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Primary Care/Managed Care

Routine use of antibiotics may not be the best way to manage children's middle ear infections

Except in the Netherlands, antibiotics are standard treatment for acute otitis media (AOM), that is, middle ear infection, in most developed countries—indeed, this is the most frequent use of antibiotics in the United States. However, routine use of antibiotics to prevent and treat children's middle ear infections has uncertain benefits and contributes to the growing worldwide problem of antibiotic resistance. Clinical trials provide only weak evidence that routine use of antibiotics decreases the duration and severity of symptoms and prevents complications, according to Jack Froom, M.D., of the State University of New York at Stony Brook, and Larry Culpepper, M.D., M.P.H., of Boston University, and their colleagues, authors of a recent study supported by the Agency for Health Care Policy and Research (HS07035).

In reviewing the scientific literature, the researchers found that more than 80 percent of children with AOM recover without antibiotics. They suggest that physicians use analgesics to treat AOM symptoms and observe children to make sure their condition improves. Children less than 2 years of age who are not treated with antibiotics require frequent re-evaluation. If antibiotics are used, they should be given for less than 10 days. Physicians also should work with parents to eliminate modifiable risk factors for AOM such as tobacco smoke. The most important risk factors for poor outcomes are young age and attendance at day care centers.

More than 70 percent of AOM cases are immediately preceded by viral respiratory infections, and there is evidence that contaminated hands and surfaces are more important than airborne respiratory droplets in viral transmission. According to the researchers, increased hand washing by staff and children at day care centers and the use of virucidal agents to wipe surfaces might reduce this risk. For instance, in Iceland, penicillin-resistant pneumococci appeared in 1988 and increased to nearly 20 percent of pneumococcal infections by 1993. After a campaign to decrease antibiotic use, particularly for AOM, and to control spread of infections in day care centers, this rate declined to 17 percent in 1994. This improvement was accomplished without compromising clinical outcomes, note the researchers.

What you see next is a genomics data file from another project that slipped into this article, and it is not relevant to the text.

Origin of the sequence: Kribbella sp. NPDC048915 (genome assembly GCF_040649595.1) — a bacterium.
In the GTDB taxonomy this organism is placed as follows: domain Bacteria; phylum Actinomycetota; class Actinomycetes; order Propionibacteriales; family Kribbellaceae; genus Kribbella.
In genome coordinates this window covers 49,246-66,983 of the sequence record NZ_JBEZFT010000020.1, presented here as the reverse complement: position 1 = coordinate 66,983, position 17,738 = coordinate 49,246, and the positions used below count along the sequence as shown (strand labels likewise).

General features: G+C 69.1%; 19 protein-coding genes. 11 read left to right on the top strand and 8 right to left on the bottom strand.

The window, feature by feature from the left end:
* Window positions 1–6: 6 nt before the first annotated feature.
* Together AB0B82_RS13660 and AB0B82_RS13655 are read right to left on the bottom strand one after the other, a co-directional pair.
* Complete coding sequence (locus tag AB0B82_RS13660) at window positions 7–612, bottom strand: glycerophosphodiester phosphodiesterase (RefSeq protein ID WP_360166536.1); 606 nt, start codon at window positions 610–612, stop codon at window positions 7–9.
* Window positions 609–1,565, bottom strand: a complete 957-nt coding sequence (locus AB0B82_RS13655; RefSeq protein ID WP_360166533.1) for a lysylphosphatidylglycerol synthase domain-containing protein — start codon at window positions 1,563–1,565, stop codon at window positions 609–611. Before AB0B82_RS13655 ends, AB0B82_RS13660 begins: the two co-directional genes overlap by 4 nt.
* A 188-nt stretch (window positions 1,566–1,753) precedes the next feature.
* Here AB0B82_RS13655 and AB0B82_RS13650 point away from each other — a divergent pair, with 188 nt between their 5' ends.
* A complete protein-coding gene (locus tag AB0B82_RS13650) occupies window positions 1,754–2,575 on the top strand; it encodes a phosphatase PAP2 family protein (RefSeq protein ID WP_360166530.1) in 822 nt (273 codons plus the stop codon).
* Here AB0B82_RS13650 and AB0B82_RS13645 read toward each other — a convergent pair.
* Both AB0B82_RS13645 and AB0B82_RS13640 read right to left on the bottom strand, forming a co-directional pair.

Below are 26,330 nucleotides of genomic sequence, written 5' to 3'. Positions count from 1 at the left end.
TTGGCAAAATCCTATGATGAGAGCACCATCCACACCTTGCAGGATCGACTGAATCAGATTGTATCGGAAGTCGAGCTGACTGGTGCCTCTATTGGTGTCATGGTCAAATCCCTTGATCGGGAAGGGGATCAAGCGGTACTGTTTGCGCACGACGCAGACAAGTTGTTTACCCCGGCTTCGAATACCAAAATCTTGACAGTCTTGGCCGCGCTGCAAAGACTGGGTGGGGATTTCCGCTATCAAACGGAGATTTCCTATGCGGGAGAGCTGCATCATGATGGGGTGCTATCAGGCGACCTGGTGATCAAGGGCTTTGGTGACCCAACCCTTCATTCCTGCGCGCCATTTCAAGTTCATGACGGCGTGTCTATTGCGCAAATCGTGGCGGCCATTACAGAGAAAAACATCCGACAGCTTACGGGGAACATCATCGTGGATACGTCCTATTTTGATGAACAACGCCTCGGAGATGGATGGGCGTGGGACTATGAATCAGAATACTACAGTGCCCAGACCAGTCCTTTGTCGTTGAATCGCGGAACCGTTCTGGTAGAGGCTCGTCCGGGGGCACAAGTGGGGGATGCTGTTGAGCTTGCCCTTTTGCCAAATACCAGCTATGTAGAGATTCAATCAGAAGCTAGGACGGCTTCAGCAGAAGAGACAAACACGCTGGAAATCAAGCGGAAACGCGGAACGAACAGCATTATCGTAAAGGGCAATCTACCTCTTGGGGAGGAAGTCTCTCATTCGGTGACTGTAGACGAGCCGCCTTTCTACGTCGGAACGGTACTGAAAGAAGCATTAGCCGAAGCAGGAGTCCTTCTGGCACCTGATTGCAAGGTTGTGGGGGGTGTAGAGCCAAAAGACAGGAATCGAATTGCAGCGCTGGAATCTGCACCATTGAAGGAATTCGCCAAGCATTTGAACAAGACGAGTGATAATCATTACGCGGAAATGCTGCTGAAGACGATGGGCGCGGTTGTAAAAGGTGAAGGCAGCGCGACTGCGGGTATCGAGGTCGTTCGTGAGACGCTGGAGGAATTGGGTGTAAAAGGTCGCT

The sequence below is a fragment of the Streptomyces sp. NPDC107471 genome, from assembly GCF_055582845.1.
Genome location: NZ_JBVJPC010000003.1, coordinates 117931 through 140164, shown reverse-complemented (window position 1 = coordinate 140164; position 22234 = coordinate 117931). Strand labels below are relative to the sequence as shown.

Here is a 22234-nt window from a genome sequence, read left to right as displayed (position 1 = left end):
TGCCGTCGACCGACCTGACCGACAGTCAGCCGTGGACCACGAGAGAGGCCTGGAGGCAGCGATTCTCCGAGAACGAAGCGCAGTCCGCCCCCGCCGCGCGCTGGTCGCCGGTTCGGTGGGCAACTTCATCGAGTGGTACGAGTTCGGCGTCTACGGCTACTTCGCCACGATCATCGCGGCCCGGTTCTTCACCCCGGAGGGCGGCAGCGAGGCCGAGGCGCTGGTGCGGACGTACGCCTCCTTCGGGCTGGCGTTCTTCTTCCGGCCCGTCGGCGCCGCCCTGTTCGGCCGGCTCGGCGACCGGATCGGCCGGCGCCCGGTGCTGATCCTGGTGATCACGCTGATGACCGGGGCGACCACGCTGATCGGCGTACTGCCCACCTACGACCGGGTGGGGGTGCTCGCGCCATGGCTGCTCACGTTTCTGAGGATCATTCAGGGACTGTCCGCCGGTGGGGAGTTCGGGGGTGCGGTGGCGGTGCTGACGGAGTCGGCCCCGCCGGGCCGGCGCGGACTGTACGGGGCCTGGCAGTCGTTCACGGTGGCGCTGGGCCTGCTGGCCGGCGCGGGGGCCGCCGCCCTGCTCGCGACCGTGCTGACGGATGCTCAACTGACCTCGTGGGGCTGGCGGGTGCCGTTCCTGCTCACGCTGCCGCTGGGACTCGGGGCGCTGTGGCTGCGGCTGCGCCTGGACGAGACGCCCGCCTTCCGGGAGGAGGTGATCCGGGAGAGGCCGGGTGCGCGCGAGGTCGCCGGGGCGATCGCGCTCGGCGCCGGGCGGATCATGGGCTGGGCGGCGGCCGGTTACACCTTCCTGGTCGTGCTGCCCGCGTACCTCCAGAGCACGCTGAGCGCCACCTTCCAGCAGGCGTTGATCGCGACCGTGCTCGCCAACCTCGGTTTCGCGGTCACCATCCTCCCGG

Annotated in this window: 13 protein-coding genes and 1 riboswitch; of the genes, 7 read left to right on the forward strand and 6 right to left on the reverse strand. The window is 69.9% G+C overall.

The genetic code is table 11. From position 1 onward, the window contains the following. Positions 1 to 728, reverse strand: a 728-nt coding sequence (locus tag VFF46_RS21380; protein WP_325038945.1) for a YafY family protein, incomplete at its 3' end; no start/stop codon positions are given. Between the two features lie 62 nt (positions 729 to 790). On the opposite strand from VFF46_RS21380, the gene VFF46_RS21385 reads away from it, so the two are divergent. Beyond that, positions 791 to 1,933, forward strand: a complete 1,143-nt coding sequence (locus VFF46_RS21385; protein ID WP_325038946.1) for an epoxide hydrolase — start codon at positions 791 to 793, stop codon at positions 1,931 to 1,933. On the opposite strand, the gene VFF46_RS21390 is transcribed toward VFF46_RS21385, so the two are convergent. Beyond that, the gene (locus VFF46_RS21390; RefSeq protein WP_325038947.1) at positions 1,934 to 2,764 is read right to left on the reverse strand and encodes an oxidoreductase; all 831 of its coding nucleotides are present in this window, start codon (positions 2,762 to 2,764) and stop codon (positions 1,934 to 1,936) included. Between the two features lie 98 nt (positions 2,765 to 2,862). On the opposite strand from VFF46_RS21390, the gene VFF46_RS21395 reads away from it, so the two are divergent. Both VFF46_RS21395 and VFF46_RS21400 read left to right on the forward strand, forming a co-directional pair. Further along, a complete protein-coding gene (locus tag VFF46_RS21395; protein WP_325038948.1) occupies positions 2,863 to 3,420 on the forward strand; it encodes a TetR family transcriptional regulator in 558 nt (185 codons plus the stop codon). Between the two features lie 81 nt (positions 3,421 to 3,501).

These findings are reported in detail in two recent articles. See "Routine antimicrobial treatment of acute otitis media. Is it necessary?" by Drs. Culpepper and Froom, in the November 26, 1997 Journal of the American Medical Association 278(20), pp. 1643-1645; and "Antimicrobials for acute otitis media? A review from the international primary care network," by Drs. Froom, Culpepper, Max Jacobs, M.D., and others, in the July 1997 British Medical Journal 315, pp. 98-102.

NSAIDs greatly increase risk of GI bleeding in patients with dyspepsia

If you suffer from dyspepsia—with symptoms ranging from stomach pain or discomfort, to heartburn, nausea, and vomiting—you should minimize your use of nonsteroidal antiinflammatory drugs (NSAIDs). NSAIDs such as aspirin, ibuprofen (e.g., Advil, Motrin) and naproxen (e.g., Aleve) are available over-the-counter; many others are available with a doctors prescription. NSAIDs increase the risk of gastrointestinal (GI) bleeding seven-fold in persons with dyspepsia, according to a study supported in part by the Agency for Health Care Policy and Research (HS07257). NSAIDs are mainstay medicine for those with arthritis and musculoskeletal problems, making these dyspeptic patients at most risk for GI complications, explain John H. Kurata, Ph.D., M.P.H., of the University of California Los Angeles School of Medicine, and colleagues.

The researchers studied 545 patients visiting a family medicine clinic for dyspepsia to identify predictors of GI bleeding and use of medical services for GI-related conditions after the initial dyspepsia visit. They used initial and 1-year followup data to examine the impact on GI bleeding and other GI problems of cigarette smoking, alcohol use, and NSAID use; existence of chronic medical conditions; and patient demographic characteristics. Results showed that 52 percent of patients were later seen for GI-related followup visits. The most important predictor of these visits was use of NSAIDs.

Prior use of NSAIDs doubled the odds for any followup GI problem and increased the risk of GI bleeding by a factor of 7. Seventy-eight percent of bleeders used NSAIDs compared with 33 percent of nonbleeders. In fact, current use of NSAIDs was the only significantly different variable between patients who returned with a GI-related problem and those who did not. Forty-one percent of patients with a followup GI-related service used NSAIDs compared with 26 percent of patients with no GI followup. There was a moderate association between alcohol use and bleeding; 44 percent of bleeders used alcohol compared with 16 percent of nonbleeders.

See "NSAIDs increase risk of gastrointestinal bleeding in primary care patients with dyspepsia," by Dr. Kurata, Aki N. Nogawa, M.S., and Dean Noritake, M.D., in the September 1997 issue of The Journal of Family Practice 45(3), pp. 227-235.